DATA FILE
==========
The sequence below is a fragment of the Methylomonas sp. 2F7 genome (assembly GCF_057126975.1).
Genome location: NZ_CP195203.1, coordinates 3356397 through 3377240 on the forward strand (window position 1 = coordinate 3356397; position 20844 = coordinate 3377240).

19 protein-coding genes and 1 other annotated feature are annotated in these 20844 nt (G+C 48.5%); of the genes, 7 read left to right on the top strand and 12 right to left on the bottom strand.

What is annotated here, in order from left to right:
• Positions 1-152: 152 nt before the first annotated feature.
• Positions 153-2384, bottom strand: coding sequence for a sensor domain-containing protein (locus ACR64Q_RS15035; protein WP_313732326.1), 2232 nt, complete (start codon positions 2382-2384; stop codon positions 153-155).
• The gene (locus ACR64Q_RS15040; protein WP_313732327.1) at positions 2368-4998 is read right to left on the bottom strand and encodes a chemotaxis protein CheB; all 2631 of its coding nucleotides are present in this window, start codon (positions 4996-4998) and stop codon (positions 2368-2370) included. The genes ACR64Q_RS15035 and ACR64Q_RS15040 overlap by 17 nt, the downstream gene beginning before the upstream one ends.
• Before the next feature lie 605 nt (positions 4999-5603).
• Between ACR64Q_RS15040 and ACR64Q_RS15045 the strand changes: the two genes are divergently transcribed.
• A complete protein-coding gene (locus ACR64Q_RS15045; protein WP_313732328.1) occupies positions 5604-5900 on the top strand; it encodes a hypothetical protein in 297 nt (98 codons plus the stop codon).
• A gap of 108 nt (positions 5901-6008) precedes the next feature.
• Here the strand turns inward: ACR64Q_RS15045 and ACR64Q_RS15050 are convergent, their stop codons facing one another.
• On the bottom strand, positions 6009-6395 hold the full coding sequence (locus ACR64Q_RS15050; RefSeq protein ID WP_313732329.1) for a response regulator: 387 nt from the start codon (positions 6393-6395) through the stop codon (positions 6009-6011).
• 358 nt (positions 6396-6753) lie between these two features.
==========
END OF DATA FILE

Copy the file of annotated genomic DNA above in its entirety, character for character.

The sequence below is a fragment of the Methylomonas sp. 2F7 genome (assembly GCF_057126975.1).
Genome location: NZ_CP195203.1, coordinates 3356397 through 3377240 on the forward strand (window position 1 = coordinate 3356397; position 20844 = coordinate 3377240).

19 protein-coding genes and 1 other annotated feature are annotated in these 20844 nt (G+C 48.5%); of the genes, 7 read left to right on the top strand and 12 right to left on the bottom strand.

What is annotated here, in order from left to right:
• Positions 1-152: 152 nt before the first annotated feature.
• Positions 153-2384, bottom strand: coding sequence for a sensor domain-containing protein (locus ACR64Q_RS15035; protein WP_313732326.1), 2232 nt, complete (start codon positions 2382-2384; stop codon positions 153-155).
• The gene (locus ACR64Q_RS15040; protein WP_313732327.1) at positions 2368-4998 is read right to left on the bottom strand and encodes a chemotaxis protein CheB; all 2631 of its coding nucleotides are present in this window, start codon (positions 4996-4998) and stop codon (positions 2368-2370) included. The genes ACR64Q_RS15035 and ACR64Q_RS15040 overlap by 17 nt, the downstream gene beginning before the upstream one ends.
• Before the next feature lie 605 nt (positions 4999-5603).
• Between ACR64Q_RS15040 and ACR64Q_RS15045 the strand changes: the two genes are divergently transcribed.
• A complete protein-coding gene (locus ACR64Q_RS15045; protein WP_313732328.1) occupies positions 5604-5900 on the top strand; it encodes a hypothetical protein in 297 nt (98 codons plus the stop codon).
• A gap of 108 nt (positions 5901-6008) precedes the next feature.
• Here the strand turns inward: ACR64Q_RS15045 and ACR64Q_RS15050 are convergent, their stop codons facing one another.
• On the bottom strand, positions 6009-6395 hold the full coding sequence (locus ACR64Q_RS15050; RefSeq protein ID WP_313732329.1) for a response regulator: 387 nt from the start codon (positions 6393-6395) through the stop codon (positions 6009-6011).
• 358 nt (positions 6396-6753) lie between these two features.